White towel soap stones and candle spa area

Spas in the time of Covid-19

Spas are being re-engineered

We’ve been in lockdown for months. In normal circs, most of us would be craving a spa day to aid recovery post lock-down – spas help people connect, provide soothing human contact and provide an environment to destress and rebalance, not to mention preen and polish. Who doesn’t need that right now?

However spas are having to re-engineer the guest experience in order to survive these critically difficult times. The person to person treatment within a confined treatment room may not now have quite the same appeal, so spas are dramatically shifting to accommodate the need for deeper sanitation and distancing to maxise safety and minimise the natural anxiety regular spa-goers may feel about returning.

What should we expect when they re-open?

This may apply at your local day spa of course as well as the hotel spas that we work with, so having consulted with a number of our hotel spas and industry bodies and experts, this is a brief summary of some of the changes that you might expect to see. Not all practises will be adopted by all spas and they will each be relying on local guidelines.

  • There will be additional questions at the time of booking your treatment (ie have you or any household members had any COVID symptoms in the last 14 days?) and that you should cancel your appointment if you develop any symptoms within 24 hours before the appointment
  • You may have your temperature checked on arrival. Staff and therapists will have their temperatures checked daily, many will be offered regular testing.
  • There will be lots of signage around about what increased sanitation procedures are in place
  • The welcome ritual on arrival at the spa will undoubtedly include hand sanitiser and hand sanitation stations and wipes will be visible all around the spa area
  • Menus are likely to be digital and on screens or apps, paper menus to be removed.
  • Some spas may require footwear to be removed and hospital grade disposable slippers to be worn.
  • There will be social distancing in the spa area for check in and check out – expect floor markings.
  • Spas will limit number of clients at any time to prevent over-crowding in any areas such as reception, relaxation rooms, changing rooms. Regular deep cleaning of all areas and spaced out lockers allocated to guests.
  • Timings of treatments will be carefully co-ordinated to space out the movement of clients around the spa area to limit passing in corridors etc.
  • Expect the spa staff and therapists to be wearing PPE – face masks and gloves.
  • Therapists may wear Perspex screens for certain treatments, eg facials.
  • Pre and post treatment showers will be recommended for guests for body treatments
  • The spa-goer may also be required to wear a mask during the treatment- at the very least masks will be available and optional.
  • Treatments will also be spaced out so that there is adequate time for deep room cleaning and sanitation and wiping down of products between sessions.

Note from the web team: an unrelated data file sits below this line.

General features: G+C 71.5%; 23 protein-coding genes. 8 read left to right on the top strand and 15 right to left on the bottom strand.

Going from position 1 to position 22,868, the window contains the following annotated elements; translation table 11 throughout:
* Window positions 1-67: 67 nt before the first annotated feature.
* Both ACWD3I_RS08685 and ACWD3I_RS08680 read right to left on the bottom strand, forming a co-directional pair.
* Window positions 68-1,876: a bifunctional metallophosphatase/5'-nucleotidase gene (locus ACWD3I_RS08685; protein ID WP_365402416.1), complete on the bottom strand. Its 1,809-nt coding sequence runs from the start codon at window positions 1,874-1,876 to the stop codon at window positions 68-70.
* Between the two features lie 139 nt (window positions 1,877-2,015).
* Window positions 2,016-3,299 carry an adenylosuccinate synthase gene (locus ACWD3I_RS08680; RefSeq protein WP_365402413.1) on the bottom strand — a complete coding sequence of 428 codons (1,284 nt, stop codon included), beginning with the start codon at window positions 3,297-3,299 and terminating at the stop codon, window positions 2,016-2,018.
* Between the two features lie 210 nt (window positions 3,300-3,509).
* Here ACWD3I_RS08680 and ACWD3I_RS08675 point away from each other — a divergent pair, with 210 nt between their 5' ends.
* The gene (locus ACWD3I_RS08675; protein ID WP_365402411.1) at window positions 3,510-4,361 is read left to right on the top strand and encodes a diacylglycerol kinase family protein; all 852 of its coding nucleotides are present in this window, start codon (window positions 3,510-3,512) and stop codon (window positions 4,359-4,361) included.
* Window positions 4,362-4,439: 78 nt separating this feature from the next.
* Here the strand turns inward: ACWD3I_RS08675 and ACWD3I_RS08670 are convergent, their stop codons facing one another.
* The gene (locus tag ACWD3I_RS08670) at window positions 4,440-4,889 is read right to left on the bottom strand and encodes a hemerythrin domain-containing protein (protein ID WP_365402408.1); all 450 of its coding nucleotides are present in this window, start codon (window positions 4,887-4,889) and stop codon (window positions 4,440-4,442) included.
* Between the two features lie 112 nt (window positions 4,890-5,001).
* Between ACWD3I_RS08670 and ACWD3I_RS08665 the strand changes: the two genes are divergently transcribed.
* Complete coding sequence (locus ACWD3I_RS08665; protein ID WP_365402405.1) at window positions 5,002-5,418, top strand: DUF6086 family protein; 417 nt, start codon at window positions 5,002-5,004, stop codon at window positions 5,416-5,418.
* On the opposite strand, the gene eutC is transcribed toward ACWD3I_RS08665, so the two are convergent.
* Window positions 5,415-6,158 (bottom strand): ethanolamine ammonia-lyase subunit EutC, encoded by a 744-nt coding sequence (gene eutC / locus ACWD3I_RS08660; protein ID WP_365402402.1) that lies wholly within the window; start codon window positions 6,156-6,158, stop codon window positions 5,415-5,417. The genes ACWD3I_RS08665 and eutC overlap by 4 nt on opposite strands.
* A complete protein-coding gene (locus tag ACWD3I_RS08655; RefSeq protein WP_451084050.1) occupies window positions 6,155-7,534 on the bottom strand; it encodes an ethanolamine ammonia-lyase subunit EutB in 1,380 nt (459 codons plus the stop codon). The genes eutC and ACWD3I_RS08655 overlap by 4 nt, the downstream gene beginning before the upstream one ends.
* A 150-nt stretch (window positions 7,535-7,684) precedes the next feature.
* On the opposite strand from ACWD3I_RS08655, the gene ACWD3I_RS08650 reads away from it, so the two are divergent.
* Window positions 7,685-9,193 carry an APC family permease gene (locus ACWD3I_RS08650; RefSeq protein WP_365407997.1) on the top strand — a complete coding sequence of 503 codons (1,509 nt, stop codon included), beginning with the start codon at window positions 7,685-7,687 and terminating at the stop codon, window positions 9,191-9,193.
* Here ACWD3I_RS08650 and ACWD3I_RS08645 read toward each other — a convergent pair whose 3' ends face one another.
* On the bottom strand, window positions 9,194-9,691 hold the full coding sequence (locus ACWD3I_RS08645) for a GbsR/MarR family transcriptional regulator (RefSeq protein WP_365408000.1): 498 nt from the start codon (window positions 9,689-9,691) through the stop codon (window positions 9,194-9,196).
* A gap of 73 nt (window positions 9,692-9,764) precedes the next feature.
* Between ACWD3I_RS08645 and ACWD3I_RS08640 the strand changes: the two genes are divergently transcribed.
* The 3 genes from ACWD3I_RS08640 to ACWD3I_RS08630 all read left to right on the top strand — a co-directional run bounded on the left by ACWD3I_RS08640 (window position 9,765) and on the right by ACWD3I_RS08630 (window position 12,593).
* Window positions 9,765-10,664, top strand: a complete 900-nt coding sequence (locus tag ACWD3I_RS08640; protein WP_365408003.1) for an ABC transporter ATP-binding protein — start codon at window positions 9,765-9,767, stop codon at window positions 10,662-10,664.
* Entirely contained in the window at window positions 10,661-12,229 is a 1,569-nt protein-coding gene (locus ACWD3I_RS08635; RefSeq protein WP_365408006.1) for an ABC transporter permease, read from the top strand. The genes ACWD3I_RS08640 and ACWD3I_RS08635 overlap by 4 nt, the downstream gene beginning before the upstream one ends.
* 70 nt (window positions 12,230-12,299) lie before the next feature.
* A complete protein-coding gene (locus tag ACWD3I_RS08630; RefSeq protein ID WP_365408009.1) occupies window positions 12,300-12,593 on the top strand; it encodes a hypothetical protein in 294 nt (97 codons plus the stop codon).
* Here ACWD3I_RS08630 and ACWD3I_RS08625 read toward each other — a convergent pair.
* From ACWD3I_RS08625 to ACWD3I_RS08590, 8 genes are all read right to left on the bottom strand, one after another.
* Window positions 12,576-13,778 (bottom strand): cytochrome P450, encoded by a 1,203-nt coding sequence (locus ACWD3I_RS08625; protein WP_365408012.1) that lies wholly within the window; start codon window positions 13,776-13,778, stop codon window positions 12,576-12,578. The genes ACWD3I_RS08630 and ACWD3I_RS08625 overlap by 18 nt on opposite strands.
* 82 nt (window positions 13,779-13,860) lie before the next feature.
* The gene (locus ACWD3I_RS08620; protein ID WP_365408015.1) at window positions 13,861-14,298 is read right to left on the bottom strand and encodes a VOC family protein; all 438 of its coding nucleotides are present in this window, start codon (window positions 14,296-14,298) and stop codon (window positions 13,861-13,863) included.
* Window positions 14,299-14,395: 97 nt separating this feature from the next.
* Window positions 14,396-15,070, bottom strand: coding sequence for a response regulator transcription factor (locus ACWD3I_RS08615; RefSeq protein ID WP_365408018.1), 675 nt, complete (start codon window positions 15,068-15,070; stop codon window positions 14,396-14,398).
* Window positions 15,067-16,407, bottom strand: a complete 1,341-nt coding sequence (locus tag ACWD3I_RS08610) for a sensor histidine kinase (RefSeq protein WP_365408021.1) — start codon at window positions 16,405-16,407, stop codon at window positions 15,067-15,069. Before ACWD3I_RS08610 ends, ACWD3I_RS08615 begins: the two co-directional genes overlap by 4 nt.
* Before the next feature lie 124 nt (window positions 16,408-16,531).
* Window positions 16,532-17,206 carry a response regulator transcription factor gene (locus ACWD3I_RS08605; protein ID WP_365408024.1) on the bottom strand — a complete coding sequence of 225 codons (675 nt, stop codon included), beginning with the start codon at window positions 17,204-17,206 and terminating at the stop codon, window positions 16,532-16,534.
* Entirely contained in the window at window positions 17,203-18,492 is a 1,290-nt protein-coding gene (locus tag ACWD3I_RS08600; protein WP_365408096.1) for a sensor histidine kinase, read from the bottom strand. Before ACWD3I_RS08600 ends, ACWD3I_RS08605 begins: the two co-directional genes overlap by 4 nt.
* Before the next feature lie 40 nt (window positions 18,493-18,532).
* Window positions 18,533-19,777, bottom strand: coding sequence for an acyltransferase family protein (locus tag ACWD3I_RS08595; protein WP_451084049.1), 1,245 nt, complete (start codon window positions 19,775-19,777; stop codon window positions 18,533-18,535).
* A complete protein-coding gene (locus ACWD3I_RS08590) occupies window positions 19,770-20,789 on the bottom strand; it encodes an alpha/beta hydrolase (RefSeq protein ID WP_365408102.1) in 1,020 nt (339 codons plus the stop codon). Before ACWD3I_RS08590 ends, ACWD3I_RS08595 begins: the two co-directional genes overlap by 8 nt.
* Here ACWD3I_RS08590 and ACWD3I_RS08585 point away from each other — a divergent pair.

• The treatment rooms will also be left for a while to ventilate, avoiding back to back treatments in the same space.
  • There will be regular sanitization of all surfaces, door handles, vanity areas, lockers – recommended at least every hour.
  • The steam rooms, saunas, ice rooms, Jacuzzis and indoor pools may not always be available (this is likely to be imposed on a regional basis) If they are available then it’s likely only for one person at a time.
  • You can expect spaced out furniture in relaxation areas – pillows, cushions and any throws are likely to have been removed along with any magazines.
  • Air filters (HEPA air quality) are to be used across rooms and many spas will be investing in more air filter systems.
  • Expect treatments menus to be simplified and adjusted given customers will be more comfortable with more distant treatments (reflexology, pedicures) and low or no touch treatments such as shiatsu or reiki will be more in demand.
  • It is likely that facial treatments will be less popular initially as they require such close face to face proximity
  • Spas are unlikely to allow groups together and are not likely to offer couples’ massages.

 

Different, but safer.. and therefore highly reassuring

So you’ll be greeted by the receptionist in PPE and have your temperature checked. Having seen no one in the locker room (aside, maybe a staff member in full PPE cleaning), you’ll enter your ventilated, sanitised treatment room, facemask on, to greet (no handshake though) your therapist wearing a Perspex facial shield to start your treatment. This may not sound entirely relaxing, but we’ll get used to it and will be grateful for the forensic cleaning and behind-the-scenes movement-mapping to prevent random encounters, since, in this new norm, spas are doing everything in their power to reassure us that they’re probably amongst the safest indoor areas for us to be spending time these (strange) days.

So all in all, the experience will of course be different, but then similar rules are being applied wherever we move. The spa industry is working furiously hard to ensure that all premises from small day spas through to large hotel spas and destination spas will be ready to reopen, brighter than ever, to welcome back their clients, who need their services now more than ever.

 

With many thanks to ISPA (International Spa Association) and ESPA for their help.

 

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